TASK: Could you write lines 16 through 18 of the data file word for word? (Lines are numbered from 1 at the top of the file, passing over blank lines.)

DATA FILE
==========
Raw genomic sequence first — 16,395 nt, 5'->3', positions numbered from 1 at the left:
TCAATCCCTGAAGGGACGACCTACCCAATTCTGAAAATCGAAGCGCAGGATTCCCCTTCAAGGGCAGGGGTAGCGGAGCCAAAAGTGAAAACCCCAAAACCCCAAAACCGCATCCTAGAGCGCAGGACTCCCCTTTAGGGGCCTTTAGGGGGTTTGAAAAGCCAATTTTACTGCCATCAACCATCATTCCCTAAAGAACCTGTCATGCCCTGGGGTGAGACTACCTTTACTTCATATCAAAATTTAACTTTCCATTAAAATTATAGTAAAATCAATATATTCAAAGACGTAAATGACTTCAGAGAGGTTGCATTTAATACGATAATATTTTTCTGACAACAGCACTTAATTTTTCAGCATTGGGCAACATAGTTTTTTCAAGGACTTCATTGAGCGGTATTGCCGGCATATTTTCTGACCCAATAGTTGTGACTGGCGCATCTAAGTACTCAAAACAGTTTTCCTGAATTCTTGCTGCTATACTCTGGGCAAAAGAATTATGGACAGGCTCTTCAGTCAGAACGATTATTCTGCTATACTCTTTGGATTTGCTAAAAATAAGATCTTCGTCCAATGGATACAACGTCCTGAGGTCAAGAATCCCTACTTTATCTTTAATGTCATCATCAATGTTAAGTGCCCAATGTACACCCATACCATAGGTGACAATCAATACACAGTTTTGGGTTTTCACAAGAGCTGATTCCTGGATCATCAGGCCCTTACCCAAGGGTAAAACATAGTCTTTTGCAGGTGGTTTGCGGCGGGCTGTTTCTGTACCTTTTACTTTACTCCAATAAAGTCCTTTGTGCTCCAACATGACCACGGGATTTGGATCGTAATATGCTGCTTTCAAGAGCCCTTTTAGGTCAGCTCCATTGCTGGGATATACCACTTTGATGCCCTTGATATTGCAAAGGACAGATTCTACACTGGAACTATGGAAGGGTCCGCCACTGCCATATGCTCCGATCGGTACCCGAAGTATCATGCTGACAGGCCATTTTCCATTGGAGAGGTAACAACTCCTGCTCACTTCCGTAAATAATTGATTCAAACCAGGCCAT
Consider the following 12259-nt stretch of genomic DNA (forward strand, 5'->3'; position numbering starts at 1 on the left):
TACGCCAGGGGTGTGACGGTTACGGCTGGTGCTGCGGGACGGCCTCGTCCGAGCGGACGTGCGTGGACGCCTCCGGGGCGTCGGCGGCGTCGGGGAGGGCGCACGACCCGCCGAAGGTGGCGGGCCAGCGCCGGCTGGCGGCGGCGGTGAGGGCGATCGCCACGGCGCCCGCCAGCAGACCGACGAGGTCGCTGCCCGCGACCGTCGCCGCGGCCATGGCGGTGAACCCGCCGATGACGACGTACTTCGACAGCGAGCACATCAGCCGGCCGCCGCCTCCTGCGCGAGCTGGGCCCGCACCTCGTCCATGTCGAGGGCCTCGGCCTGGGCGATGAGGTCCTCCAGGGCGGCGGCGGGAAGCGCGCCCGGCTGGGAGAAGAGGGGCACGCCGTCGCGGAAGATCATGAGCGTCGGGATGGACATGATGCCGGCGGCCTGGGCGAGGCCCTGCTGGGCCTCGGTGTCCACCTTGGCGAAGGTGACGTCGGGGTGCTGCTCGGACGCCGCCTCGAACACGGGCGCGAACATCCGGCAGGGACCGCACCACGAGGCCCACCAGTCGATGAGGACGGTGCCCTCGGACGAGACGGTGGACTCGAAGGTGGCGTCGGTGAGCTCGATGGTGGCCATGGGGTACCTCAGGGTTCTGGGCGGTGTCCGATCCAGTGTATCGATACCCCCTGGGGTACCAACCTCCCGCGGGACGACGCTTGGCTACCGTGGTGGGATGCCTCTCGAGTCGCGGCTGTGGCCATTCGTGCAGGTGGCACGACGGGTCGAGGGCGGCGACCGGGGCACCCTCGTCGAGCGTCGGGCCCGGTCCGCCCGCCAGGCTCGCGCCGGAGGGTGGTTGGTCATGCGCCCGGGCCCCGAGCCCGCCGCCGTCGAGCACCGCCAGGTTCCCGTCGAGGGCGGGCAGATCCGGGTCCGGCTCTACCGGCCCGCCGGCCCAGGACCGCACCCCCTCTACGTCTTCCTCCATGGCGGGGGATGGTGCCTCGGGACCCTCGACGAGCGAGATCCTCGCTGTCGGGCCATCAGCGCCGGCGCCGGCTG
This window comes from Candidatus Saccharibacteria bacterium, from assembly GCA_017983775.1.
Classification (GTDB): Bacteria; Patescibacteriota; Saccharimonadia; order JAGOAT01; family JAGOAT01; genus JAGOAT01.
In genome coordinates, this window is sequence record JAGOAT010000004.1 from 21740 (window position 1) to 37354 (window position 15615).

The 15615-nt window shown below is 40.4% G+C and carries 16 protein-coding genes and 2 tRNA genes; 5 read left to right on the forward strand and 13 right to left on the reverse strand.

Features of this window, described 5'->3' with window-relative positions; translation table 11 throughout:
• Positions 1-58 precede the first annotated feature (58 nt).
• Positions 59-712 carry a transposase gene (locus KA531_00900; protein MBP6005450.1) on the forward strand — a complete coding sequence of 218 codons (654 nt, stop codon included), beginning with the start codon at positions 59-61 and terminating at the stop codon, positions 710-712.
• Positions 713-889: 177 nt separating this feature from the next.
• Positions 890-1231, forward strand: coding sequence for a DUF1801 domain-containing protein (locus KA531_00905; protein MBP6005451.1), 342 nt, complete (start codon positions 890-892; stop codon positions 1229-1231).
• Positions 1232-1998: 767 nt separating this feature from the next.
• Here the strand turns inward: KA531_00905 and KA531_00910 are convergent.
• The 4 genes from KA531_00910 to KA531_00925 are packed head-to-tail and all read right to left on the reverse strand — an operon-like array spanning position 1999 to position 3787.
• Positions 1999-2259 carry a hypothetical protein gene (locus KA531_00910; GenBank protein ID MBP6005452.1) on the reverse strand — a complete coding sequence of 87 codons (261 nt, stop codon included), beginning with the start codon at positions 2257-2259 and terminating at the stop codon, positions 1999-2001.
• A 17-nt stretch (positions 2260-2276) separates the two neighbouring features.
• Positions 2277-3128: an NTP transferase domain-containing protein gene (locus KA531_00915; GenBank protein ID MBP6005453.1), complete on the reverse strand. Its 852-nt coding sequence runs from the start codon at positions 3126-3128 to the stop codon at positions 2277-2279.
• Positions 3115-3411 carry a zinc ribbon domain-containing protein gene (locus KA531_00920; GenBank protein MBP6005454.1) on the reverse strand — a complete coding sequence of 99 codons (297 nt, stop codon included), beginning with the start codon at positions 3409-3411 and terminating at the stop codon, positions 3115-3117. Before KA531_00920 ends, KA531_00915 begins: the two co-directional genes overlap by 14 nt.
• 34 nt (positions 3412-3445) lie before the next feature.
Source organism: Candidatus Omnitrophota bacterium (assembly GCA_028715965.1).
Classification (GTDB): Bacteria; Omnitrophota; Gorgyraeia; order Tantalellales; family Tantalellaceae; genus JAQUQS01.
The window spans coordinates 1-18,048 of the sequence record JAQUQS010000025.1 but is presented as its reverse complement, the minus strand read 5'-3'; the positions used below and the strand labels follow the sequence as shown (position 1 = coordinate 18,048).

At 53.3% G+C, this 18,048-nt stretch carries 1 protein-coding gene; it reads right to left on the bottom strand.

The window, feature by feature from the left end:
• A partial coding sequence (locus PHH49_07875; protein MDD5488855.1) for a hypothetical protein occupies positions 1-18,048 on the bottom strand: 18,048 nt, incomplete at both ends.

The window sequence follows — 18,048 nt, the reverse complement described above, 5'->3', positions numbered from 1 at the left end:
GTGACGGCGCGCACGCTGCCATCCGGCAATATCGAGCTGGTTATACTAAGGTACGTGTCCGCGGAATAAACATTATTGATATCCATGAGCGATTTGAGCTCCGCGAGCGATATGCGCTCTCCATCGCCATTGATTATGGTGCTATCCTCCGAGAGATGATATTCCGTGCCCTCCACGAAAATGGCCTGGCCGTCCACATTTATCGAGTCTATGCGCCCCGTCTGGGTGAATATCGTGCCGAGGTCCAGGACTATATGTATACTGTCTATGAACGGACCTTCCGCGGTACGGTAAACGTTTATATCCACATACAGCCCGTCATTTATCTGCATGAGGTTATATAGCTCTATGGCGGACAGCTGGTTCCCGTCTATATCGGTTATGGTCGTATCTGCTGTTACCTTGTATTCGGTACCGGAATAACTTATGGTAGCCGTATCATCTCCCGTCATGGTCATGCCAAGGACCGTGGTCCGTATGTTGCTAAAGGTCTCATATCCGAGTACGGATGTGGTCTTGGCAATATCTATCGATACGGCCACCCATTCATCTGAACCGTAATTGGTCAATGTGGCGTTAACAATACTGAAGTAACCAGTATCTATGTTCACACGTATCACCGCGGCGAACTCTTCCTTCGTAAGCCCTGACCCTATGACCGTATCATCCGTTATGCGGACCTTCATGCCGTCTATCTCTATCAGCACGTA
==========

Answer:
• The 4 genes from KA531_00910 to KA531_00925 are packed head-to-tail and all read right to left on the reverse strand — an operon-like array spanning position 1999 to position 3787.
• Positions 1999-2259 carry a hypothetical protein gene (locus KA531_00910; GenBank protein ID MBP6005452.1) on the reverse strand — a complete coding sequence of 87 codons (261 nt, stop codon included), beginning with the start codon at positions 2257-2259 and terminating at the stop codon, positions 1999-2001.
• A 17-nt stretch (positions 2260-2276) separates the two neighbouring features.